A Different School Holiday

My family and I went to Batam, Indonesia during the recent March holidays.

When we reached, our first destination was a seafood restaurant by the sea. And, no, unlike most people who goes to the kelong restaurant, we weren’t there to sink our teeth into the succulent seafood. Instead, we were there to liberate the sea creatures, or in other words, set them free.


I assisted my father in weighing the fishes and counting the cost. I looked at the creatures in sadness. I could not imagine having to spend almost all my life caught in a net, only to be slaughtered in the end. However, I was glad that for some of these sea creatures that had been kept in the kelong to be served as food, today, they would get to have a different fate.

In no time, we were ready to liberate the animals. As we went through the buddhist rituals, we sprinkled holy water on the animals. In Buddhism, such an act allowed us to practice compassion and at the same time, wished that these liberated creatures will be in a better place next life. Thereafter, we all made a beeline towards the owner of the restaurant, as he distributed creatures in buckets to us.

I was given a flower crab to release. Walking to the side of the floating platform, I squatted down with the bucket in my hands. As I slowly tilted the bucket to allow the crab to slide out of it into the deep blue sea, I could tell how happy it was to be set free.

Then, I returned to where everyone was and noticed that my father had volunteered to liberate a sea turtle. It had a very pretty shell, and I could tell it was very, very heavy. My father lifted it up with his strong arms and carried the sea turtle, which was frantically flapping its fins, to the side of the platform.

Slowly, he released the turtle and instantly my attention turned to my father’s red hands, having been “slapped” by the turtle way too many times. “Dad, doesn’t your hand hurt?” I asked worriedly. “This pain compared to someone peeling the shell off the turtle? Surely, it’s nothing.” My father replied with a big grin on his face.

Why do people even eat turtle meat? I didn’t understand.

Many other people were also letting free the sea creatures, and then rejoicing each other when they were done. It was really a sight to see, and my heart felt very warm.

On the second day, we went to visit an orphanage, and we brought with us some stationary and snacks that we could give to the children there. The oldest child was 13 and the youngest was just 3 months old!

When we entered the orphanage, I noticed that it was very small compared to other orphanages. In fact, it was actually just a tiny house by the roadside.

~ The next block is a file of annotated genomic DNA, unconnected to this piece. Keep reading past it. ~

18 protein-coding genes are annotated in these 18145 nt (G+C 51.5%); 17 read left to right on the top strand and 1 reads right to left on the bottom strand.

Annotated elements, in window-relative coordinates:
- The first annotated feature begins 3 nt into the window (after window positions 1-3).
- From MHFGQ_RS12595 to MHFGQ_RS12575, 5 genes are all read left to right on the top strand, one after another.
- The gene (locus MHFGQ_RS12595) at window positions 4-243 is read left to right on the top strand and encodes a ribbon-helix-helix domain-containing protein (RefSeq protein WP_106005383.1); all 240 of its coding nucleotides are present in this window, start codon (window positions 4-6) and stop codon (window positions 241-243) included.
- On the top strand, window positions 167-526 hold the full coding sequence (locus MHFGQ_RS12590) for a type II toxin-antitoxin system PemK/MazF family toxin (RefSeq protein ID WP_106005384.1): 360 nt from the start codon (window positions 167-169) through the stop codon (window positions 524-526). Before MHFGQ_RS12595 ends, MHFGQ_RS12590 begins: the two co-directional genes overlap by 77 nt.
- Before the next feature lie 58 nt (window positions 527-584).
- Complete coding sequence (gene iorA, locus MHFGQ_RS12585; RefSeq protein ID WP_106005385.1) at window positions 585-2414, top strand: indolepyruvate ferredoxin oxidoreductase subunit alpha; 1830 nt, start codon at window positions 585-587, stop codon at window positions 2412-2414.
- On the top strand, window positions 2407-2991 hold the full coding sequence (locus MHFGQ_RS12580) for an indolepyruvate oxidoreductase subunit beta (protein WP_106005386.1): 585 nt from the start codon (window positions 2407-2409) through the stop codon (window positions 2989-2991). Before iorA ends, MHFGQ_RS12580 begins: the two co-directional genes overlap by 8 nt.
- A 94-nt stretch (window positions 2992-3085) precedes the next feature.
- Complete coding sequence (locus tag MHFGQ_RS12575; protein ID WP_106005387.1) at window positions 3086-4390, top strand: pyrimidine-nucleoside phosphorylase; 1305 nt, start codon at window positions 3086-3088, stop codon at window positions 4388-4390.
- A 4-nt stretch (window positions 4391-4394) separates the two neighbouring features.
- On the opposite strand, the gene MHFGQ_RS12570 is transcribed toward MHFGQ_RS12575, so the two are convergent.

Instantly, a total of 19 children came out from the room inside, and greeted us together with the owner of the orphanage, a middle-aged mother. The orphanage director was a very cheerful person, and I could assume that she was a very patient person as well, looking at the number of children she had to take care of daily. I could not imagine the sleepless nights she went through just to sacrifice for these children, and how much money she had to use to buy their daily necessities.

We were then ushered to have a seat on a couch and some chairs in their front yard. We started off giving the children snacks and biscuits, and we also distributed the soft toys we donated. I could tell that the children were all very happy to receive such a gift. Then, we had a short Q-&-A session with the help of a translator.

The caretaker said that her previous job was actually going house to house to offer cleaning services. One day, she decided to start an orphanage to help these abandoned children. I was immediately reminded of my father’s words “Kindness is a choice” He mentioned that being talented and intelligent is a gift. But being kind? It was a choice.

I found out the youngest child, a 3 month-old, was actually given away on the second day of birth. His mother was underaged, and she was not able to keep the baby and hence had to give it to the orphanage. When I heard the story, I felt heartbroken. I pitied the baby. Growing up, the baby would probably not be able to remember how his biological parents looked like and he probably did not even have a chance to meet his parents. I did not understand why his mother was so irresponsible.

I looked at the 19 children in front of me. I felt so lucky to have my parents with me since I was young. It was truly something to be grateful for.

Time flew by so fast, it was soon time to go. As I looked at the children smiling and waving, I hoped for the best for them in my heart, and wished that the caretaker would treat them well. I said my final goodbye and climbed onto the minivan.


As the Chinese saying goes “行千里路胜读万卷书”,  to travel a thousand miles beats reading ten thousand books. This was a really fruitful trip for me. These experiences has touched my heart and I was taught many things that were invaluable. It opened up my perspectives and I learnt to be more compassionate and grateful for the things I have, and especially for always having my parents by my side.


Wong Xin Hui,
21st March 2019

sharing, 放生BW Monastery